Mitakeumi defeats Tamawashi – Mitakeumi expertly closed the distance to Tamawashi, and used his massive body as both a shield and a plow to contain and eject Tamawashi. Given that Mitakeumi still seems to be suffering from the effects of that blow to the head, this was a simple, and quite effective plan.

Takakeisho defeats Hokutofuji – We thought this might be a barn-burner, and indeed it set the dohyo on fire. Both men through everything they could muster into this fight, and I was quite impressed by Hokutofuji’s speed and combination attacks. Takakeisho knew he could not out-reach the Komusubi, or out maneuver him, but focused on what he does best, overwhelming force applied center mass. Hokutofuji landed solidly, but left his chest wide open. Good match, and I dare say that we sumo fans can look forward to these matches for years to come.

Hakuho defeats Kotoyuki – Points to Kotoyuki for taking the fight to Hakuho, but The Boss is not even susceptible to this kind of sumo. Right now The Boss looks a bit bored. Sadly none of his usual challenges are around this November.

13 thoughts on “Kyushu Day 9 Highlights

  1. Thanks for the summary – was a fun day of sumo! I wonder if anything is out there in the news about a possible broken nose for Takakeisho. That nose bloodied awfully rapidly, and the force of the crown of Hokutofuji’s head seemed quite prodigious at the point of collision that caused the release of blood.

  2. I know a lot of people talk about injuries in Sumo. Knees, back ect… but what worries me the most right now? Concussions. I never hear about a Rikishi pulling out due to concussions. Considering how hard some of them fall and slam their head, or go head to head in a bull rush, it seems 100% certain concussions happen and I feel that is what Mitakeumi is dealing with. The blow to his head that opened that cut? For the next several days he showed classic signs of having one. Takakeisho had a badly bloodied nose from what I don’t know but I did see him slam hard head to head with Fuji at least once. Seeing the massive issue concussions became in the NFL and how EVERY sport and even sports Entertainment take concussions now, Sumo needs to step up to that game… as someone who suffered a serious Concussion, they are no joke and I fear for our Sumo warriors.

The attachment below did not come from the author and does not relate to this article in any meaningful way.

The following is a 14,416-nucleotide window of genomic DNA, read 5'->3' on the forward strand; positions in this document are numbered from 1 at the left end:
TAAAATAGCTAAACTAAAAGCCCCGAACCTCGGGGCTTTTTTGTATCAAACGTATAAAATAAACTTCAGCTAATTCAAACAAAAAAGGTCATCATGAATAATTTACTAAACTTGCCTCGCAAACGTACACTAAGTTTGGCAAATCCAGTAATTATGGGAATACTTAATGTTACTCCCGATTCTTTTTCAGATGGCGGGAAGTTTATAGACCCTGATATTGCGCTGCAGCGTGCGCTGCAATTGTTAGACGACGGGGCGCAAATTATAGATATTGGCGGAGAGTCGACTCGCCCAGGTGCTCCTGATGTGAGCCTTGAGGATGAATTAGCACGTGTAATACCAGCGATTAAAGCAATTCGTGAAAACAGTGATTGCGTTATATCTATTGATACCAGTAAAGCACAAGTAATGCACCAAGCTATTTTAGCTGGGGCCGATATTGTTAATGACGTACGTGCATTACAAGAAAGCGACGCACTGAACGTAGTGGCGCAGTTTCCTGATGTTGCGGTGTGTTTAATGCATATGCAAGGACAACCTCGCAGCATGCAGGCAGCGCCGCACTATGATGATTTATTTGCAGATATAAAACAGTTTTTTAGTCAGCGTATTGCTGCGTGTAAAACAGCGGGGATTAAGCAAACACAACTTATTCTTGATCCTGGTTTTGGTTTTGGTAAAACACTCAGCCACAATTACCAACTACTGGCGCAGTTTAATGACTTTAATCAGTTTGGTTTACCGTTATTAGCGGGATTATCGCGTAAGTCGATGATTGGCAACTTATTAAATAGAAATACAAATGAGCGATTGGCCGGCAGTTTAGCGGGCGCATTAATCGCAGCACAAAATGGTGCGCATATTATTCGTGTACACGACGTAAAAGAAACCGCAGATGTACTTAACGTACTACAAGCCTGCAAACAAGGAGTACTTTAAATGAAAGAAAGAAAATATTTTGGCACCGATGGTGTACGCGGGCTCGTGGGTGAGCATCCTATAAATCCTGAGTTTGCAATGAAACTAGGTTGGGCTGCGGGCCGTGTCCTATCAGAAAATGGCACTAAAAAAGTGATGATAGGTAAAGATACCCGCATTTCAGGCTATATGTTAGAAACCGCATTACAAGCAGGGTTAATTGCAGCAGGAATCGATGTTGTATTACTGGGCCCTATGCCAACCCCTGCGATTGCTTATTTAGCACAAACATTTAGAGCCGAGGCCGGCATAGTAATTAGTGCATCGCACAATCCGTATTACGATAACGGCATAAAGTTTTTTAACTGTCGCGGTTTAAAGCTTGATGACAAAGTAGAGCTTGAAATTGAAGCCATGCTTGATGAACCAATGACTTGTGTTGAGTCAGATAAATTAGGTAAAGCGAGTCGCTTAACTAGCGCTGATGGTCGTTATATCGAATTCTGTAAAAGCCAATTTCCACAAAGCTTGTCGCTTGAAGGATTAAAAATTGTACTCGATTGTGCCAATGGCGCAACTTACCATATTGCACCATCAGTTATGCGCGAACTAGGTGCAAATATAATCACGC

• The ones I see pull out over concussions are those who are knocked out…usually by kachi-age. Since they don’t wear football helmets, I’ve wondered whether they go into those with the same force as a strong safety. Those guys can be like guided missiles.

  3. I love how enthusiastic Shohozan is this Basho.

    As much as I love me the Big Kyushu Bulldozer, that match was fun to watch. I’m hoping Enho grabs his Kachi.